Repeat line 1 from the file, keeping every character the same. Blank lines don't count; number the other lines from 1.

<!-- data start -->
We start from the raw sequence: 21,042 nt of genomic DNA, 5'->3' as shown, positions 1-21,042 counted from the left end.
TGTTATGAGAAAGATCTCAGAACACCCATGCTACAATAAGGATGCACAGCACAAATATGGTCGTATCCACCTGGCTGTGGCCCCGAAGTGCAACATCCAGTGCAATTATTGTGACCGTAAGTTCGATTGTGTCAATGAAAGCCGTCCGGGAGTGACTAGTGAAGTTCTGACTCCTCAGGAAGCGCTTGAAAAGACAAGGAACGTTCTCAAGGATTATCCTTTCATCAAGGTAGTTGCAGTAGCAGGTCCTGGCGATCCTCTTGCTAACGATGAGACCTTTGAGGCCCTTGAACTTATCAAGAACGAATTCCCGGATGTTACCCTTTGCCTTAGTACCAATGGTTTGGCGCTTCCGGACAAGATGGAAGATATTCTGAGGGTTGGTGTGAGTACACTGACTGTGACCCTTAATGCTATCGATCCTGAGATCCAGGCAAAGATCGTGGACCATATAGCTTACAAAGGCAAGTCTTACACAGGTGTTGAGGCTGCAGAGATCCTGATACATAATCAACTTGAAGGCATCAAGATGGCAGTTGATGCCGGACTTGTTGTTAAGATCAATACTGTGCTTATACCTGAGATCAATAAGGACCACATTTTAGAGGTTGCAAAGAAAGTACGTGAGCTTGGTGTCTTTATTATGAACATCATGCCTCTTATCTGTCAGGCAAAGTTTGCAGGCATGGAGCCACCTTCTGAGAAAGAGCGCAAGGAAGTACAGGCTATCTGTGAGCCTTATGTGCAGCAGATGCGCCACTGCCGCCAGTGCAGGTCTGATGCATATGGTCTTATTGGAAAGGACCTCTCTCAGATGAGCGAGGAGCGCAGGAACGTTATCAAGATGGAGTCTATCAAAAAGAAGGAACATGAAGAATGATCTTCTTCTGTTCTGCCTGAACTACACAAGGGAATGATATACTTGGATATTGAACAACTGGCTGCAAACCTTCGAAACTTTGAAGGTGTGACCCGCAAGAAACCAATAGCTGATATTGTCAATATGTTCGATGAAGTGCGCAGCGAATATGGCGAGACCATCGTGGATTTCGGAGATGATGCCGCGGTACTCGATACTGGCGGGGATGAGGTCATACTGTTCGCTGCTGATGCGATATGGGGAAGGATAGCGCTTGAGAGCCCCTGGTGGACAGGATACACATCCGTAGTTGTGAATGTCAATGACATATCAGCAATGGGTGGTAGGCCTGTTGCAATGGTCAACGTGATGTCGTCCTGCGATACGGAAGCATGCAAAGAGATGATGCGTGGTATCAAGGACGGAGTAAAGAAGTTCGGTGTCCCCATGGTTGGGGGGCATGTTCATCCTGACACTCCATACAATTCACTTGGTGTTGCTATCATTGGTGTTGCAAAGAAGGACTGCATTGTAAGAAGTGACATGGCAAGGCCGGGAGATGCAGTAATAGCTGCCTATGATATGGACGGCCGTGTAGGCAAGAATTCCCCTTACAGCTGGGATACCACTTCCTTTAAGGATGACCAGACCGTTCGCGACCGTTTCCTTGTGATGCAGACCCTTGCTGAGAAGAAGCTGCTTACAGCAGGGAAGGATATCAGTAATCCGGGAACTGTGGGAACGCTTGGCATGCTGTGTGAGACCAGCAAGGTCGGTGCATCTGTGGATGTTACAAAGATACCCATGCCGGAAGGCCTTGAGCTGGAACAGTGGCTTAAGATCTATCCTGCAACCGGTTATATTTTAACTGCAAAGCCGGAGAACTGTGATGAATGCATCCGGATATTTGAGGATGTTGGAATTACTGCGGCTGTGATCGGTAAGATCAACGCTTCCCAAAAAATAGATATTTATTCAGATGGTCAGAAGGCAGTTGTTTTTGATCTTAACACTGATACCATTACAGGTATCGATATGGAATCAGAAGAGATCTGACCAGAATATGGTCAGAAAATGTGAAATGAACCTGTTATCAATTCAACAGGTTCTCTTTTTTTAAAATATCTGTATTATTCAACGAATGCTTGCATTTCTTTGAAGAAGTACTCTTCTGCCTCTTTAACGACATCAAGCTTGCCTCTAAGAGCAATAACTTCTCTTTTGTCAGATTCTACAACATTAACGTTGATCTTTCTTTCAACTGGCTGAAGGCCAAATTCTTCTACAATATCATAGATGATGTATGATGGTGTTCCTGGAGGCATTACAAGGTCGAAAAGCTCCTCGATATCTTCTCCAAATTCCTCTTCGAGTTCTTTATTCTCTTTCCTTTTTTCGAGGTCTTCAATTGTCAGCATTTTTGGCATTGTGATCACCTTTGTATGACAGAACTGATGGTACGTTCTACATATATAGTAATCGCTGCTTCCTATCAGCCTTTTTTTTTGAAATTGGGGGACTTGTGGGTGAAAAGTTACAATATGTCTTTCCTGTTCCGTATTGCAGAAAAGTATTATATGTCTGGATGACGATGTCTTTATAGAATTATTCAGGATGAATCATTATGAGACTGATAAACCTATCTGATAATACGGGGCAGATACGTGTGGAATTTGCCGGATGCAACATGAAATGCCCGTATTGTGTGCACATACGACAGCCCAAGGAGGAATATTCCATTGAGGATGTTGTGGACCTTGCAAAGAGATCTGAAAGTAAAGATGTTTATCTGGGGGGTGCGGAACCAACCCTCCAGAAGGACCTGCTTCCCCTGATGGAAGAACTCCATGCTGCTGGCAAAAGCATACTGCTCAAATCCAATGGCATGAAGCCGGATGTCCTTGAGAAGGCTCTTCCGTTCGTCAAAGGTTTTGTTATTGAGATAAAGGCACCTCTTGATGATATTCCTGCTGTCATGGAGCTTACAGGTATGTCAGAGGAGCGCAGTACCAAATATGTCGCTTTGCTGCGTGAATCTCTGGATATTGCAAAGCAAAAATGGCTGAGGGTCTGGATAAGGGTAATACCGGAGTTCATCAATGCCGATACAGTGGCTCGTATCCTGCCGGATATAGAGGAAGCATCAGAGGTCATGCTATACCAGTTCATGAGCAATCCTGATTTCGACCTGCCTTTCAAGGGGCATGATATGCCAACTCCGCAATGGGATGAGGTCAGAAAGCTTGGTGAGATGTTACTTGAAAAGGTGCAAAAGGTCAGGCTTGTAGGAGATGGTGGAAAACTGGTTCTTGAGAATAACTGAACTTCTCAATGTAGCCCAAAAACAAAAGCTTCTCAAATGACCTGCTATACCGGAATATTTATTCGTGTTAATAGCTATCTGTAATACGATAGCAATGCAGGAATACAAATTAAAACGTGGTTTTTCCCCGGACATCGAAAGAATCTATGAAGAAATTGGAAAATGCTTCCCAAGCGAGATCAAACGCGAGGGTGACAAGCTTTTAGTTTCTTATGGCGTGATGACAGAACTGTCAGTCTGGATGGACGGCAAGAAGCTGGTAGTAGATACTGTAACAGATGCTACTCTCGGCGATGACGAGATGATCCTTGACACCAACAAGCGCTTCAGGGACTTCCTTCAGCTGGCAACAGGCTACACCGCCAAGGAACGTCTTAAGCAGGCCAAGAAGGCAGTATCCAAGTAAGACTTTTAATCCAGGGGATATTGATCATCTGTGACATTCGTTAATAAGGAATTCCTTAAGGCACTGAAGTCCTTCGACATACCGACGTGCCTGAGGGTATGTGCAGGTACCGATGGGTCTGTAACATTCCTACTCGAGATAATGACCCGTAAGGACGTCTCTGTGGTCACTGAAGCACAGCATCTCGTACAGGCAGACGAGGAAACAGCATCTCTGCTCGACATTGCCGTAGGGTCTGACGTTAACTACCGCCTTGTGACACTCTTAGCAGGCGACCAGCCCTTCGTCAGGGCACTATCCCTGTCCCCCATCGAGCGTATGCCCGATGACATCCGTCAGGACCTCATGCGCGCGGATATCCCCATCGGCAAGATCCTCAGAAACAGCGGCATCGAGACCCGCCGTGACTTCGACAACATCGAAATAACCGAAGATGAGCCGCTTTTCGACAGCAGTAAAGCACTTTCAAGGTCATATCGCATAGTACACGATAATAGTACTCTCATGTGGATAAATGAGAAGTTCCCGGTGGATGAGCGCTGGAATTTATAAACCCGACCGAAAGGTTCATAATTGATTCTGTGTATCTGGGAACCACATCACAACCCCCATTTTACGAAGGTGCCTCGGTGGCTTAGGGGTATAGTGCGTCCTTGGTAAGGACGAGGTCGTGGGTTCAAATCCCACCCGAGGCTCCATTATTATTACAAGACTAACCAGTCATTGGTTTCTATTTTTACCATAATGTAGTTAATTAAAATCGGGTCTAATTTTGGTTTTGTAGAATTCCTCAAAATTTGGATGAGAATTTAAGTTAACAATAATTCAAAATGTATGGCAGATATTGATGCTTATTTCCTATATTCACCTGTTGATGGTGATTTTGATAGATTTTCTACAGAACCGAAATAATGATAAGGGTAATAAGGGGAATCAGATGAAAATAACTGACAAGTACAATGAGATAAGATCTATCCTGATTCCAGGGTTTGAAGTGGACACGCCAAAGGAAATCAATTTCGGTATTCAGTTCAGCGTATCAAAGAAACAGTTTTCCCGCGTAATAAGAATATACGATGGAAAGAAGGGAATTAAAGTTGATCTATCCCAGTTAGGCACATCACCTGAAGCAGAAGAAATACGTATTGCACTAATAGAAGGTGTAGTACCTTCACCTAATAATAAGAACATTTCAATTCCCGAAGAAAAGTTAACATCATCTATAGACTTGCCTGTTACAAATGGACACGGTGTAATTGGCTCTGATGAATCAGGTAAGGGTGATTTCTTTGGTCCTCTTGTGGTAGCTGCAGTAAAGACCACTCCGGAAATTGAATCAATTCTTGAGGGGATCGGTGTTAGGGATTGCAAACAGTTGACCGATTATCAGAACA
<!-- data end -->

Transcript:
We start from the raw sequence: 21,042 nt of genomic DNA, 5'->3' as shown, positions 1-21,042 counted from the left end.